Despite CALM2 p.Asn98Ser not being previously associated to CPVT in the literature, the variant (c.293A>G, named as Asn97Ser in the literature) was described in an identical paralog, CALM1. Nyegaard et al. [10], after identifying CALM1 as a candidate gene for CPVT, performed a mutational screening in 63 RYR2 genotype-negative individuals diagnosed with CPVT. The carrier of Asn97Ser was a 23-year-old Iraqi woman who suffered an out-of-hospital cardiac arrest due to ventricular fibrillation while running when she was 4 years old. The exercise test showed ventricular premature complexes. Neither of her parents carried the mutation or had the disease, and the variant was regarded as de novo. The same group performed functional experiments expressing the mutant protein on a cellular model and found a defective interaction of CALM1 with RYR2 at low calcium concentrations. In another paper, Makita et al [19] found the same mutation that we describe in CALM2 in a 5 year old Japanese boy who presented with exertional syncope and basal QTc interval prolongation which increased under epinephrine challenge (466 to 558 ms); however, absolute QT interval was shortened from 484 to 446 ms. In our case B, absolute QT interval was prolonged 36 ms, making very likely, although not definitive, the diagnosis of LQTS. Apart from this case, Makita et al described four other children with de novo CALM2 mutations associated with arrhythmia susceptibility in association with LQTS and exertion-induced fatal arrhythmias; in one of these cases there was an overlap diagnosis between LQTS and CPVT, with no definitive phenotypical features. They were able to demonstrate an impaired C-domain calcium binding affinity with a presumably dysfunction in calcium signaling.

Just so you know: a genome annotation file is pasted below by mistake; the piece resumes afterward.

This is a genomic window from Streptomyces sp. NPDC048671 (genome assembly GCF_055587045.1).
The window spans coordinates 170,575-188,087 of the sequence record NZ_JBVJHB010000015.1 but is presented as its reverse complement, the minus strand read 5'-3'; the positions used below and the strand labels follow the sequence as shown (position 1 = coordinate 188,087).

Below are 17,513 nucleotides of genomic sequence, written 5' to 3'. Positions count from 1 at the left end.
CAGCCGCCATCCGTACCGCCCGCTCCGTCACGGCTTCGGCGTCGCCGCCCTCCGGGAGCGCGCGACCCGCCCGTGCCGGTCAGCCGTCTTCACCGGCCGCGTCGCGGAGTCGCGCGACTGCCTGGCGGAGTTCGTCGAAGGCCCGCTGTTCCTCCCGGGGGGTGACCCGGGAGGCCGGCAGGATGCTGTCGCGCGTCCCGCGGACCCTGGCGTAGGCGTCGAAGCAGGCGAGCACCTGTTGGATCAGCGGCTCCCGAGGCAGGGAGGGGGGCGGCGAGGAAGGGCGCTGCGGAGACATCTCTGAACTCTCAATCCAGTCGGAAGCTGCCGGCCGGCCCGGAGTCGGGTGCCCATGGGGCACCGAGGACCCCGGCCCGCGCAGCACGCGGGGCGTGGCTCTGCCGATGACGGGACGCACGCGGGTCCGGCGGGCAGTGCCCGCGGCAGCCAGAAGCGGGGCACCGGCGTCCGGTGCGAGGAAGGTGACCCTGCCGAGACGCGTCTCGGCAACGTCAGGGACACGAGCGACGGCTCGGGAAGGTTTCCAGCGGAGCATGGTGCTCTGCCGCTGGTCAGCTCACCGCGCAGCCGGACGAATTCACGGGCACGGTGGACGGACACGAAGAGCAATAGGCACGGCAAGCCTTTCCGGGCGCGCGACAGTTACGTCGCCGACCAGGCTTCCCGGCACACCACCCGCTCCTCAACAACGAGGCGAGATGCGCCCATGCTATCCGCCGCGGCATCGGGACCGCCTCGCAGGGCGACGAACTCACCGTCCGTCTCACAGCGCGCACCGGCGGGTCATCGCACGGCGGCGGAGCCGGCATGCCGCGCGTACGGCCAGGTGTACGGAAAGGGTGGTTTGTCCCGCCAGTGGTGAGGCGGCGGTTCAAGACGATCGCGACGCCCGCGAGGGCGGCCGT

Interestingly, a variant affecting the immediate upstream codon (p.Asp96Val) to our case was also described in a child who suffered a cardiac arrest. In 2013, Crotti et al. described a patient of Hispanic ethnic background who suffered a 2:1 AV block and QT prolongation 2 hours after being born. Foetal bradycardia was documented. The patient suffered a cardiac arrest at 3 weeks of age and was successfully resuscitated but had cerebral parietal infarct as sequelae. An automatic defibrillator was implanted, and the patient received multiple shocks in the following years [11].